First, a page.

4) Discuss the problems experienced by both Lia Lee’s parents and her doctors as a result of cultural and language barriers. There are several problems experienced by both Lia Lee’s parents and her doctors as a result of cultural and language barriers. The Dad thinks it is more important to spend time doing rituals, which is very different to US culture. As a result, the parents haven’t adapted to the US culture, and find it difficult to communicate with other people in America. Therefore, with little education, they do not understand that when you are sick, medicine may be a better method of treatment. As the parents have been taught to go to the shaman, they have a different perception about illness in society. However, his children want to adapt to the US culture (and learn Christianity), so they tend to spend more time working to make money, and learning in school. As the children grew up in the USA, they have understood that doctors treat the sick, and experienced a different perspective to treating those that are ill. A major issue is that Lia Lee’s Dad becomes very depressed because he feels as if his family is getting smaller. In his culture, family was very important, however in America, people are more self-sufficient, and tend to move away to find a job. Lia’s Dad hardly sees his children, and cannot adapt to the new culture of Christianity in America because he wants to stay true to his ancestors. He also had to go to elementary school in Chicago as he needed to read and write, a skill he did not need when he lived in south East Asia. The major issue with the doctors is that Lia Lee’s parents lived in a culture where treating the sick was a prime role for the shaman.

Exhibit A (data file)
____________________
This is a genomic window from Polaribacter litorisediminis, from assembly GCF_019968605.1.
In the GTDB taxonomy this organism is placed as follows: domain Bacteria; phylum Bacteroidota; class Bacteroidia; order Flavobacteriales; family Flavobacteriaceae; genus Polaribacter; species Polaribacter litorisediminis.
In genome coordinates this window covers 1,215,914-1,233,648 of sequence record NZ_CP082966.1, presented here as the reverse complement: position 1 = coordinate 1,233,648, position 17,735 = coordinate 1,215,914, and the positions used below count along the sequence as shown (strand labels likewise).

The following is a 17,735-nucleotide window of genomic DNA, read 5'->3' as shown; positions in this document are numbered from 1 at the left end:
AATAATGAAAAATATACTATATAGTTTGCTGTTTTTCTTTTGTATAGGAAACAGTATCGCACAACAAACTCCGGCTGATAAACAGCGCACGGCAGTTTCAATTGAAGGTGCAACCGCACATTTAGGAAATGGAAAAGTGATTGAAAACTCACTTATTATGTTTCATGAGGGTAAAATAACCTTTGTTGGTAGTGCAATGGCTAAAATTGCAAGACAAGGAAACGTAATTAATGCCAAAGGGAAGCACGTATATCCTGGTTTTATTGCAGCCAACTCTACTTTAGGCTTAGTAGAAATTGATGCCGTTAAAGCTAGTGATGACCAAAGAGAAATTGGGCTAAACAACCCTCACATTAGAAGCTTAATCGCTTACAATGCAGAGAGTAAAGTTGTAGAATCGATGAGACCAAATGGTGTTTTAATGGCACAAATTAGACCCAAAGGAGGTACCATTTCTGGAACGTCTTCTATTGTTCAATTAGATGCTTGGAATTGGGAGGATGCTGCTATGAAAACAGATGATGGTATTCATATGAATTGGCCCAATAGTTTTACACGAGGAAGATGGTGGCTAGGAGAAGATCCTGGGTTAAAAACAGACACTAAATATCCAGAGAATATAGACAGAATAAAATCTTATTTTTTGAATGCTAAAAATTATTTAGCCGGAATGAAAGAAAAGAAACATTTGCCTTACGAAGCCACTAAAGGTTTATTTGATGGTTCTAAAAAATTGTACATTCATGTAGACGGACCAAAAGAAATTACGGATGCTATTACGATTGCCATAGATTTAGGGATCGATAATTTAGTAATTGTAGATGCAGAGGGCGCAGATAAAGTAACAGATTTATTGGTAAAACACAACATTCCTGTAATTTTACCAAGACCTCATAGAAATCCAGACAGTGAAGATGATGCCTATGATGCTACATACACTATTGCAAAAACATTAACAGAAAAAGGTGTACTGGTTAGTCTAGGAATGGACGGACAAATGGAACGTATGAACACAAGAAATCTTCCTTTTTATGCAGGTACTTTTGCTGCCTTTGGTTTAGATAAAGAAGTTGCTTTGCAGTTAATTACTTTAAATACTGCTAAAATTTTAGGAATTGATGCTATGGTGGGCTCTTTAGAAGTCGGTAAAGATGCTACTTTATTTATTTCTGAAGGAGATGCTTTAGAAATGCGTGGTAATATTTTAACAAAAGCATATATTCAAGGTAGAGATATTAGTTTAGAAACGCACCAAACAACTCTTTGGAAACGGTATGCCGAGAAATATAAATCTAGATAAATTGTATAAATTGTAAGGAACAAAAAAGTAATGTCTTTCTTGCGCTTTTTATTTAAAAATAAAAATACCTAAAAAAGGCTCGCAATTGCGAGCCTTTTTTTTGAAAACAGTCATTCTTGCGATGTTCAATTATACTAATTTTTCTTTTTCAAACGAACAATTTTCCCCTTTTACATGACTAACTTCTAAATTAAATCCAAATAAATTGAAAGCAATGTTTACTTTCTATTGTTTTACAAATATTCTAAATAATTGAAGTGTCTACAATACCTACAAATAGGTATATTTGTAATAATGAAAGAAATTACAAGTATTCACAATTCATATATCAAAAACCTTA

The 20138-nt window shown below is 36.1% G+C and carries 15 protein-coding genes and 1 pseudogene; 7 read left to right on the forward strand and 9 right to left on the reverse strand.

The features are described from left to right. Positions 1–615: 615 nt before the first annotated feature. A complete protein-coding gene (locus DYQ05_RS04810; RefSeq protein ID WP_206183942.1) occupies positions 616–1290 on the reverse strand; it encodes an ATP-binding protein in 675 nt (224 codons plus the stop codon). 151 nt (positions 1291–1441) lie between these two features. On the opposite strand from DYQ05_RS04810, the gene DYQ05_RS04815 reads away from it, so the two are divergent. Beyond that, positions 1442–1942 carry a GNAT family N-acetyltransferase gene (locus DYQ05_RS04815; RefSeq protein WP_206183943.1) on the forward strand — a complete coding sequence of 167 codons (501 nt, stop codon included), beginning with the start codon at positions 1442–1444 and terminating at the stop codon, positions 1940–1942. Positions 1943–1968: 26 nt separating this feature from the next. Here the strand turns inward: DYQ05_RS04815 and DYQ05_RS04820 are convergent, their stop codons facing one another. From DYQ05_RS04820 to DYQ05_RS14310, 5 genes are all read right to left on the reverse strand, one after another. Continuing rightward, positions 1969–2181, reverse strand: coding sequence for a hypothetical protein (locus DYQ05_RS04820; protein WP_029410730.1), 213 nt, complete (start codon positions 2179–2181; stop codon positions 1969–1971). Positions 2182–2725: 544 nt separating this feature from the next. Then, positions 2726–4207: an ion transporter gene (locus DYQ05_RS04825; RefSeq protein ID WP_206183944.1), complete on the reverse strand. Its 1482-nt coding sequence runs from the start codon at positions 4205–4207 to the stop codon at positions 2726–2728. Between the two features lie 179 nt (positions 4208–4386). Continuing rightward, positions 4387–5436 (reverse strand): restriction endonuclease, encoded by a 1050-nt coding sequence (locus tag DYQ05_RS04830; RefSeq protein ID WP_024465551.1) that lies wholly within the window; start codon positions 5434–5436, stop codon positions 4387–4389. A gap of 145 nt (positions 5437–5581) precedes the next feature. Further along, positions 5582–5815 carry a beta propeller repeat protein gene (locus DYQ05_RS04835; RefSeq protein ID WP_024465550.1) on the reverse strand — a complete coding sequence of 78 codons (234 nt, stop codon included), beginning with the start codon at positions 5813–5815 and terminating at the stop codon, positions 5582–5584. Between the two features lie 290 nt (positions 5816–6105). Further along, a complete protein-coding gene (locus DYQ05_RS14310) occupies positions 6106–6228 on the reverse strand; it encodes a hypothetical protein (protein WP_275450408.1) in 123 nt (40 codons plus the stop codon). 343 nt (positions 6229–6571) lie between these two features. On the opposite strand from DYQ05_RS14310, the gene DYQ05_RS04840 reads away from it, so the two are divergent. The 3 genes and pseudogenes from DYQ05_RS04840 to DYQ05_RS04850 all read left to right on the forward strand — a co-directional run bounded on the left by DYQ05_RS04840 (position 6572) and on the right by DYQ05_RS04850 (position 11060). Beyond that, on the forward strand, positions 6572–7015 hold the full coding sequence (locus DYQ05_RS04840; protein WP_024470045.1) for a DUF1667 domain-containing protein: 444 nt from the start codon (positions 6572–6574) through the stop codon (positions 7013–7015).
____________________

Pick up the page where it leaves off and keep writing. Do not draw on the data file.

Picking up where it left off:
The Dad specifically doesn’t like hospitals because it is hard for him to heal there as it is not good for his spirits. He believes that if his Uncle Por’s nose is broken, he will die soon. Also, because he was the healer (shaman) in South east Asia, he finds it difficult to accept that doctors can treat illnesses, when he has been believing in the shaman’s perspective his entire life.
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